Okay, Pretty Good Bullpen

I guess the one bright spot in this game was the work of the bullpen after Burnett departed. Jon Albaladejo cleaned up A.J.’s mess than chipped in a scoreless inning on top of that. Dustin Moseley gave Girardi two scoreless, David Robertson four somewhat scary outs (he did give up some hard hit balls), Boone Logan two pitches and an out, Chad Gaudin three pitches and out. Once Burnett was out of the game, Yankee relievers allowed just two hits and two walks in 5.2 innings of work. So yeah, hooray for that.


(AP Photo/The Canadian Press,Nathan Denette)

Austin Kearns picked up two hits and a walk, but he also struck out for the 14th straight game in which he’s played. I’d call that rather dubious. With 14 strikeouts as a team, this was the 25th time this season the Yankees struck out at least ten times in a game. It’s the 15th time it’s happened since July 31st, a span of just 54 games. I blame Kearns and only Kearns. Am I doing that right?

Hard to believe, but Grandy’s slugging percentage (.474) is dangerously close to Mark Teixeira’s (.488) even counting both player’s homers from this game. Who saw that coming two months ago?

This was New York’s 14th loss in their last 20 games, and they’re now just 27-26 in their last 53 games. Prett-ay, prett-ay awful if you ask me. They’re playing like crap and seem to be bottoming out at the worst possible time. Good thing a playoff spot in pretty much in the bag.

The Rays lost to the Orioles, so the Yanks still trail Tampa by half-a-game in the AL East with five to play. It’s effectively a one-and-a-half game lead though because the Rays hold the tie breaker. The Red Sox pounded the White Sox, so the magic number to clinch a playoff spot remains at one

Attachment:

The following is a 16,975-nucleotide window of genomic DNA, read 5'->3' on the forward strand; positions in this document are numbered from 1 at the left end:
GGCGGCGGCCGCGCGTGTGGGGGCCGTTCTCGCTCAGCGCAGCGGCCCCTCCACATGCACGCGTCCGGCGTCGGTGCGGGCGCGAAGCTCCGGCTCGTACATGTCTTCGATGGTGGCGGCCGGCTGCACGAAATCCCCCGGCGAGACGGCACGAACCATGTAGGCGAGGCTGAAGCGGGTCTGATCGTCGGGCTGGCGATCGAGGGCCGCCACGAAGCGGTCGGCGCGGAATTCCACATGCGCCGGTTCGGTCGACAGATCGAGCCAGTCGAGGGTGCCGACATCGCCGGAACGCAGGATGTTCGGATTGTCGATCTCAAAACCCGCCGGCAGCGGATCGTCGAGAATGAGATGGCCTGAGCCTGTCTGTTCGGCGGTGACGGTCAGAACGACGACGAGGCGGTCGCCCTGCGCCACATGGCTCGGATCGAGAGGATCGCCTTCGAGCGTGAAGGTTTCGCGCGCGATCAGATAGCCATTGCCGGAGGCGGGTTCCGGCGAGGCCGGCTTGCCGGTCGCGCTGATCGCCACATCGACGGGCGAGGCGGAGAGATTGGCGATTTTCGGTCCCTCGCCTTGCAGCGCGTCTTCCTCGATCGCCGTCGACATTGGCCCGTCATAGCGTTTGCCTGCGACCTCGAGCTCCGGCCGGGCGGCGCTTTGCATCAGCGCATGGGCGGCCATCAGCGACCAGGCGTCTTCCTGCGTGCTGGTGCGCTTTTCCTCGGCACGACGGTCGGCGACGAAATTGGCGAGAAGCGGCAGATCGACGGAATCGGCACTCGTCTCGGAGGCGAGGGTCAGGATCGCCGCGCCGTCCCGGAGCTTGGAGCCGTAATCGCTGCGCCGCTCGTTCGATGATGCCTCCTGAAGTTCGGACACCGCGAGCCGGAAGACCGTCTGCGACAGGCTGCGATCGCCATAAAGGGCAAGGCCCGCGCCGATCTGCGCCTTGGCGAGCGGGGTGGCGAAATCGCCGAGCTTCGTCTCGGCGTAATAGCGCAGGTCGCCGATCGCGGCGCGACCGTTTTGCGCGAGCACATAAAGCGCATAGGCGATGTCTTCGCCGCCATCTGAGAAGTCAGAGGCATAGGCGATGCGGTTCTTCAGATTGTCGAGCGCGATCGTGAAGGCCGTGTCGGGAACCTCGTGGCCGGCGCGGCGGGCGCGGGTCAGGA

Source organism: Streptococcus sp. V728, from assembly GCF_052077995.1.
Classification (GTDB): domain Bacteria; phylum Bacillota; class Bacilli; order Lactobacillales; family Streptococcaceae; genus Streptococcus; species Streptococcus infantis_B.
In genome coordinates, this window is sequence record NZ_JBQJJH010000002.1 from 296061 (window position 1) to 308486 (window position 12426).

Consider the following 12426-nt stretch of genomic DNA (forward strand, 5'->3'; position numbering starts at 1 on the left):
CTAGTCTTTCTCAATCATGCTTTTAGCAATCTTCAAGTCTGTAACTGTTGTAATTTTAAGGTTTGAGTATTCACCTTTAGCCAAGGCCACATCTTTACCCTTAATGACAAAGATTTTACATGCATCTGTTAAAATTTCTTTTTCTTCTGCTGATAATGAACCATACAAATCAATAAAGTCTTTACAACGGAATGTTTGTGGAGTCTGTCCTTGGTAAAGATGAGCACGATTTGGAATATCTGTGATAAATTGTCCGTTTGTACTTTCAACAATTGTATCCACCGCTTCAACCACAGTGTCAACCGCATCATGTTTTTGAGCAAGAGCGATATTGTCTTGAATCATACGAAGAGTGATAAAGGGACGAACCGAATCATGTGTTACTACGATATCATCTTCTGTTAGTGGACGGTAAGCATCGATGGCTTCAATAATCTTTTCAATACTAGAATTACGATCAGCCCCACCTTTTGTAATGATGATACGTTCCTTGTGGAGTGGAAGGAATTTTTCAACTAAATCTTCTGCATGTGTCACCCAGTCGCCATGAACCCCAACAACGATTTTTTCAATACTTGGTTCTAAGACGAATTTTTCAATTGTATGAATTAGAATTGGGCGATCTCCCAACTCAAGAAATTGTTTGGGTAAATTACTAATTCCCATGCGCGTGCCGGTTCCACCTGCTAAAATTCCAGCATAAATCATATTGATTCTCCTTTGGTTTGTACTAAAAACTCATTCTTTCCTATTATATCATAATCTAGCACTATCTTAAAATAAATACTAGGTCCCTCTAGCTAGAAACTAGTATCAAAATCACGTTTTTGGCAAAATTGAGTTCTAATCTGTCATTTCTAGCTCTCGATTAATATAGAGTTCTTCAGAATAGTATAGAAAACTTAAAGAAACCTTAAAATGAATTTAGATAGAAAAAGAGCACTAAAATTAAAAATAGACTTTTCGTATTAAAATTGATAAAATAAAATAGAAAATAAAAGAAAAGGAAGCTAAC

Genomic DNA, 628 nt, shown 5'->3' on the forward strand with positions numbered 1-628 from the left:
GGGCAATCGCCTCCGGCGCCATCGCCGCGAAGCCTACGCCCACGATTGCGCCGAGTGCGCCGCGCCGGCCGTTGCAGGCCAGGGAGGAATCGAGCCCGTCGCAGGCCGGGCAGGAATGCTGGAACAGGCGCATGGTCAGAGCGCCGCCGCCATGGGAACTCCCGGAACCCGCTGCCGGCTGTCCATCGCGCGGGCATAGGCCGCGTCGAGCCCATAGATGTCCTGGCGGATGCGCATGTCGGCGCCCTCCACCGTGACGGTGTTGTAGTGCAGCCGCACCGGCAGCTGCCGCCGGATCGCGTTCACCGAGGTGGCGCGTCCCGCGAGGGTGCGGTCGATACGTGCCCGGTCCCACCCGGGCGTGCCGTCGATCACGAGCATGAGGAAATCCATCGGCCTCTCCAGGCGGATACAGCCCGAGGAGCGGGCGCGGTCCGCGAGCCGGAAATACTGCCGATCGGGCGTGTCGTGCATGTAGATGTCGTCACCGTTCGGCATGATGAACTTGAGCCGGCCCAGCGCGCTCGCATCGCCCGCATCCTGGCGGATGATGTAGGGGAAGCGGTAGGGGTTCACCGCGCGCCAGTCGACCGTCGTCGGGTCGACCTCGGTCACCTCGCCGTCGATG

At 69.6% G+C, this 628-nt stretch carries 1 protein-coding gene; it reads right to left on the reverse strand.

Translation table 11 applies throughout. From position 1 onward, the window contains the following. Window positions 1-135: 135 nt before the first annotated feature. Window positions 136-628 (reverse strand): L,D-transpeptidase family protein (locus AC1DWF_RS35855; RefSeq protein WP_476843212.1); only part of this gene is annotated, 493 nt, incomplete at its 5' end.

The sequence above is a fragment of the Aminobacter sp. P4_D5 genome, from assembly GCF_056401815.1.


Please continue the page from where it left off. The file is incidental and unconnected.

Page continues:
WPA Graph & Box Score

Thanks, A.J. ESPN has the box score, FanGraphs some other cool stuff.

Up Next

We’ll have more on this tomorrow, but the Yanks will send CC Sabathia to the mound on Tuesday in what can only be described as a panic move. It’s tough to say otherwise since it throws Sabathia completely off schedule to start Game One of the ALDS. And the best part? Toronto’s throwing Kyle Drabek, a pitcher the Yankees have never seen before. That usually ends well.

Game 157: Don’t let up

It's okay, you can look now Grandy. (AP Photo/Kathy Willens)

Following two intense series against division rivals and last night’s ulcer-inducing win, I kinda figured that Joe Girardi would take his foot off the gas a little bit and rest his players tonight. A playoff spot is all but locked up (for real this time), and quite a few players on the roster could use some time off to rest or heal up. They could have rested tonight, then come out to play the next two games before Thursday’s off day.

But nope, Girardi is still playing to win with six games left on the schedule and what is essentially a one-and-a-half game deficit in the division (Tampa holds the tie-breaker). It’s not quite the A-lineup, but it’s pretty close for this time of the year. I kinda like it, they still need to get out of this funk and that won’t happen on the bench. I just hope no one gets hurt.

Jeter, SS
Swisher, RF – I really would like to see him rest that knee
Teixeira, 1B
Rodriguez, 3B
Cano, 2B
Thames, DH
Kearns, RF- when did Brett Gardner turn into a platoon player?
Granderson, CF
Cervelli, C

And on the bump, it’s Allen Burnett.

First pitch is set for a little after 7pm ET and can be seen on YES locally or MLB Network nationally. Enjoy the (hopefully) stress free environment.